Protect against Title IX and submit a comment by September 12, 2022.

The US Department of Education released their proposed changes to Title IX regulations that would dramatically change the future for women and girls in federally funded activities and programs. There are many negative impacts that will harm girls, women, and families.

A government portal has been set up for you to make a comment submission.  It is very straight-forward and easy to do.  In addition, this governmental body is required to read every submission, large and small – before they can finalize the new “Rule.”  So rest assured, your input will be read and considered.


Porn addiction 2Sarah Owen

So much of our culture has been revolutionized by the spread of cell phone and on-line technology.  Most of us can’t imagine our lives without it.  Despite the benefits that can come through technology, it also facilitates a major problem: pornography.

Pornography is not new to our generation, but with the spread of technology, pornography is becoming more widespread and easily accessible. In a study completed on 813 college students across six different college campuses, 67% of men and 49% of women reported that they think viewing pornography is acceptable. Yet, 87% of men and 31% of women interviewed said they actually view pornography themselves. If only 67% of the men thought viewing pornography was acceptable, then what about that other 20 percent that are viewing porn, yet don’t think it is acceptable?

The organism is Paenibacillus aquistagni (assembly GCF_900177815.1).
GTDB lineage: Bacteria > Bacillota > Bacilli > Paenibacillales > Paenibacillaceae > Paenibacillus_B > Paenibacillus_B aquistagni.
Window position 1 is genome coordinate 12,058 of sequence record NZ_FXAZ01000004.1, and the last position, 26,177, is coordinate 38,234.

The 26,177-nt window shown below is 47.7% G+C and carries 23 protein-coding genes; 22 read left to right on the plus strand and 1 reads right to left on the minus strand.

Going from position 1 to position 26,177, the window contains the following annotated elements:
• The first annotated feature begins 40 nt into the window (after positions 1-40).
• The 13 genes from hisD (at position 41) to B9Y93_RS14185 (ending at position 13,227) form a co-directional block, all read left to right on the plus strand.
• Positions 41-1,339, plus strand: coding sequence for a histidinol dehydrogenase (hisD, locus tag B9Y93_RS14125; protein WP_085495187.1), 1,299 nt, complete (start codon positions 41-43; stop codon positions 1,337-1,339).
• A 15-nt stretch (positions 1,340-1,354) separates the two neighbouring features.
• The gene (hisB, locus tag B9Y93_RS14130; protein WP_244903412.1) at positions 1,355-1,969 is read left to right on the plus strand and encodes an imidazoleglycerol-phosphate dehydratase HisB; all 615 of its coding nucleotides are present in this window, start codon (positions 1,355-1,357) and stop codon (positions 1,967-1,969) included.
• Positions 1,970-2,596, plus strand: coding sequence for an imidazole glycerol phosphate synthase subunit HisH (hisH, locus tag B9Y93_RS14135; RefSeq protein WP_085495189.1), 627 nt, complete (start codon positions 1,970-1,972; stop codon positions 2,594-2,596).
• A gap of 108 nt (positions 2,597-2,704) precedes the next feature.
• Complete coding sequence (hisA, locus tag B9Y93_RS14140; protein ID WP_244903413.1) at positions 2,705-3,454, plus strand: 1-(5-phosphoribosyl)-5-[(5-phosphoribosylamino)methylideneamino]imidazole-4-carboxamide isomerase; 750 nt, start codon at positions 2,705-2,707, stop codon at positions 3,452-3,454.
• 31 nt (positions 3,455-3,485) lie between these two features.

Pornography usage can become an addiction.

It peaks the curiosity of the mind, and can pull you in after just one viewing. You may think you can’t understand the pull of such an addiction, but we all have addictions – even if we don’t realize it is as such.  It can be something such as a certain food you have to eat every day, or the need to always have your cell phone by you, or even Facebook. Think of the first time you tried that food, or got your cell phone, or created your own Facebook account. At first, it was complete curiosity that drew you in. You may have spent some time tasting that food, or texting all your friends on your new phone, or uploading pictures on Facebook. But little, day by day, you gradually spent more time, and it became a habit – an addiction.

Just to understand this myself, I decided not to bring my phone with me yesterday to work and classes. In a sense, I felt naked. I consistently thought I heard my phone vibrating, and then I would remember I didn’t even bring it with me. There was a constant worry in my head that someone was trying to call or text me, and I would be missing out on something. When I got home, I turned on my phone. In reality, I had a few missed texts. But nothing earth shattering. The world hadn’t ended, and I realized the extent of my addiction. Technology is a blessing, but it needs to be used with care and moderation.

What are we bringing into our homes by allowing access to the internet in every room – whether that is through the television, computers, or cell phones? We are creating an environment where pornography can easily seep into our lives. The problem is, it is easy to assume we are safe from pornography because we aren’t planning on viewing any intentionally. But, no one wakes up in the morning and says, “I want to become addicted to pornography today.” It begins with an accident – one simple picture or video or even a statement. That can be all it takes to catch our eye, and make us want more. Some may intentionally look at pornography, but again, no one plans on it becoming an addiction.